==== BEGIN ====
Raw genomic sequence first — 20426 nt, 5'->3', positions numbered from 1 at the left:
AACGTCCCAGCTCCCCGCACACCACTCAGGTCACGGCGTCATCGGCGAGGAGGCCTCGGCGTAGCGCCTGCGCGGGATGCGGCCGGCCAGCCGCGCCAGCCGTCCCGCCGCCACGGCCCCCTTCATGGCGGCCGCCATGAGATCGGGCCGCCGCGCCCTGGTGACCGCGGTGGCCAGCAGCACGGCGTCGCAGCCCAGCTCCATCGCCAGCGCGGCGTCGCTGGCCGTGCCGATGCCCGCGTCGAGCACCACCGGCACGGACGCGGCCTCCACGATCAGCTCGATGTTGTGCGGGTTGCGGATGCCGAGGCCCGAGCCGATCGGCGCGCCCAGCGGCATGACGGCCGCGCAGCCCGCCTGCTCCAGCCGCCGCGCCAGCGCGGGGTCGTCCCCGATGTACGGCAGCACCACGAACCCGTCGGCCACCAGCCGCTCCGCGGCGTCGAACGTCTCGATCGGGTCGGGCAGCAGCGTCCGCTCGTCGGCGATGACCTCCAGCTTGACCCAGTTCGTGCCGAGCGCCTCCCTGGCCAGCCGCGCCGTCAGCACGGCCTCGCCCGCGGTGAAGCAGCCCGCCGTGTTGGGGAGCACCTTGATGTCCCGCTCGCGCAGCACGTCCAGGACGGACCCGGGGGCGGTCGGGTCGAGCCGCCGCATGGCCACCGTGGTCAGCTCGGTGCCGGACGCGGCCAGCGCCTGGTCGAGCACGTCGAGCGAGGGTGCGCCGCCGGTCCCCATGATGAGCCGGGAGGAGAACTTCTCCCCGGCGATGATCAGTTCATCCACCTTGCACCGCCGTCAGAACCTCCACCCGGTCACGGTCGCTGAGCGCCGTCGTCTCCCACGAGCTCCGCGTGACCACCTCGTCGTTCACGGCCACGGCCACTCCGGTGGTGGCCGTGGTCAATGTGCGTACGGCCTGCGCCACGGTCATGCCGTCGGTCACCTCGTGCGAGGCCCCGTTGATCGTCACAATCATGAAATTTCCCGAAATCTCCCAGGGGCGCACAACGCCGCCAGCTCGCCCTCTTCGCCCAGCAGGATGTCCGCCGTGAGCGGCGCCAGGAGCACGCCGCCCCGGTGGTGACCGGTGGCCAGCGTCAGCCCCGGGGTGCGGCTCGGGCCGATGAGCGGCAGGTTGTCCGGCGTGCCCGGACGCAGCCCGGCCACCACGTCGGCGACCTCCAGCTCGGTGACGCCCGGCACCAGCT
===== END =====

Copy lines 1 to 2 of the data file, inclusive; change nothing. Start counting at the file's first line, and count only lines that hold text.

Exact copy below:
Raw genomic sequence first — 20426 nt, 5'->3', positions numbered from 1 at the left:
AACGTCCCAGCTCCCCGCACACCACTCAGGTCACGGCGTCATCGGCGAGGAGGCCTCGGCGTAGCGCCTGCGCGGGATGCGGCCGGCCAGCCGCGCCAGCCGTCCCGCCGCCACGGCCCCCTTCATGGCGGCCGCCATGAGATCGGGCCGCCGCGCCCTGGTGACCGCGGTGGCCAGCAGCACGGCGTCGCAGCCCAGCTCCATCGCCAGCGCGGCGTCGCTGGCCGTGCCGATGCCCGCGTCGAGCACCACCGGCACGGACGCGGCCTCCACGATCAGCTCGATGTTGTGCGGGTTGCGGATGCCGAGGCCCGAGCCGATCGGCGCGCCCAGCGGCATGACGGCCGCGCAGCCCGCCTGCTCCAGCCGCCGCGCCAGCGCGGGGTCGTCCCCGATGTACGGCAGCACCACGAACCCGTCGGCCACCAGCCGCTCCGCGGCGTCGAACGTCTCGATCGGGTCGGGCAGCAGCGTCCGCTCGTCGGCGATGACCTCCAGCTTGACCCAGTTCGTGCCGAGCGCCTCCCTGGCCAGCCGCGCCGTCAGCACGGCCTCGCCCGCGGTGAAGCAGCCCGCCGTGTTGGGGAGCACCTTGATGTCCCGCTCGCGCAGCACGTCCAGGACGGACCCGGGGGCGGTCGGGTCGAGCCGCCGCATGGCCACCGTGGTCAGCTCGGTGCCGGACGCGGCCAGCGCCTGGTCGAGCACGTCGAGCGAGGGTGCGCCGCCGGTCCCCATGATGAGCCGGGAGGAGAACTTCTCCCCGGCGATGATCAGTTCATCCACCTTGCACCGCCGTCAGAACCTCCACCCGGTCACGGTCGCTGAGCGCCGTCGTCTCCCACGAGCTCCGCGTGACCACCTCGTCGTTCACGGCCACGGCCACTCCGGTGGTGGCCGTGGTCAATGTGCGTACGGCCTGCGCCACGGTCATGCCGTCGGTCACCTCGTGCGAGGCCCCGTTGATCGTCACAATCATGAAATTTCCCGAAATCTCCCAGGGGCGCACAACGCCGCCAGCTCGCCCTCTTCGCCCAGCAGGATGTCCGCCGTGAGCGGCGCCAGGAGCACGCCGCCCCGGTGGTGACCGGTGGCCAGCGTCAGCCCCGGGGTGCGGCTCGGGCCGATGAGCGGCAGGTTGTCCGGCGTGCCCGGACGCAGCCCGGCCACCACGTCGGCGACCTCCAGCTCGGTGACGCCCGGCACCAGCT